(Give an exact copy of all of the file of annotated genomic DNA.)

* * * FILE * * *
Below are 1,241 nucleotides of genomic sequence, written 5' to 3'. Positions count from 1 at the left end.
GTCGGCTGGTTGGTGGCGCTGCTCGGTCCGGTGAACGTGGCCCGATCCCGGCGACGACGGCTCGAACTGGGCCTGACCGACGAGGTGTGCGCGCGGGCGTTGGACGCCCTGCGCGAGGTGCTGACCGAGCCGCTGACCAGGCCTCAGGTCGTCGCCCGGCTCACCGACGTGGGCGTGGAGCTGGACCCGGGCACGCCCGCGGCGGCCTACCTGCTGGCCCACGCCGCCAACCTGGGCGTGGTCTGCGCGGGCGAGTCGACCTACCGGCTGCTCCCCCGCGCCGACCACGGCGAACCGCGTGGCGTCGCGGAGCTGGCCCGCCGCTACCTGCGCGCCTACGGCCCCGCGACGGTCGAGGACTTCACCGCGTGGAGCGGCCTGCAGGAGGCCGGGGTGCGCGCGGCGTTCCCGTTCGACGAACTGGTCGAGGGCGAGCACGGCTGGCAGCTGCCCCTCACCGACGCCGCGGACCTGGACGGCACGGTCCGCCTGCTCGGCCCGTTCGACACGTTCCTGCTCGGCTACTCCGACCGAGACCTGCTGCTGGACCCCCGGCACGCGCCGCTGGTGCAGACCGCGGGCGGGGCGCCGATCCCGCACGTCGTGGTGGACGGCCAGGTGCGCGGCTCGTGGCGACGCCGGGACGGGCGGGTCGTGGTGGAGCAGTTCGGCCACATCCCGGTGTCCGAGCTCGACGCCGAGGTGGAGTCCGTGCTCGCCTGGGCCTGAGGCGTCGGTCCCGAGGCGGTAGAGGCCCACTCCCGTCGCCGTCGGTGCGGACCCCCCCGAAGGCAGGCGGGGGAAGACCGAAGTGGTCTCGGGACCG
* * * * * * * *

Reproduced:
Below are 1,241 nucleotides of genomic sequence, written 5' to 3'. Positions count from 1 at the left end.
GTCGGCTGGTTGGTGGCGCTGCTCGGTCCGGTGAACGTGGCCCGATCCCGGCGACGACGGCTCGAACTGGGCCTGACCGACGAGGTGTGCGCGCGGGCGTTGGACGCCCTGCGCGAGGTGCTGACCGAGCCGCTGACCAGGCCTCAGGTCGTCGCCCGGCTCACCGACGTGGGCGTGGAGCTGGACCCGGGCACGCCCGCGGCGGCCTACCTGCTGGCCCACGCCGCCAACCTGGGCGTGGTCTGCGCGGGCGAGTCGACCTACCGGCTGCTCCCCCGCGCCGACCACGGCGAACCGCGTGGCGTCGCGGAGCTGGCCCGCCGCTACCTGCGCGCCTACGGCCCCGCGACGGTCGAGGACTTCACCGCGTGGAGCGGCCTGCAGGAGGCCGGGGTGCGCGCGGCGTTCCCGTTCGACGAACTGGTCGAGGGCGAGCACGGCTGGCAGCTGCCCCTCACCGACGCCGCGGACCTGGACGGCACGGTCCGCCTGCTCGGCCCGTTCGACACGTTCCTGCTCGGCTACTCCGACCGAGACCTGCTGCTGGACCCCCGGCACGCGCCGCTGGTGCAGACCGCGGGCGGGGCGCCGATCCCGCACGTCGTGGTGGACGGCCAGGTGCGCGGCTCGTGGCGACGCCGGGACGGGCGGGTCGTGGTGGAGCAGTTCGGCCACATCCCGGTGTCCGAGCTCGACGCCGAGGTGGAGTCCGTGCTCGCCTGGGCCTGAGGCGTCGGTCCCGAGGCGGTAGAGGCCCACTCCCGTCGCCGTCGGTGCGGACCCCCCCGAAGGCAGGCGGGGGAAGACCGAAGTGGTCTCGGGACCG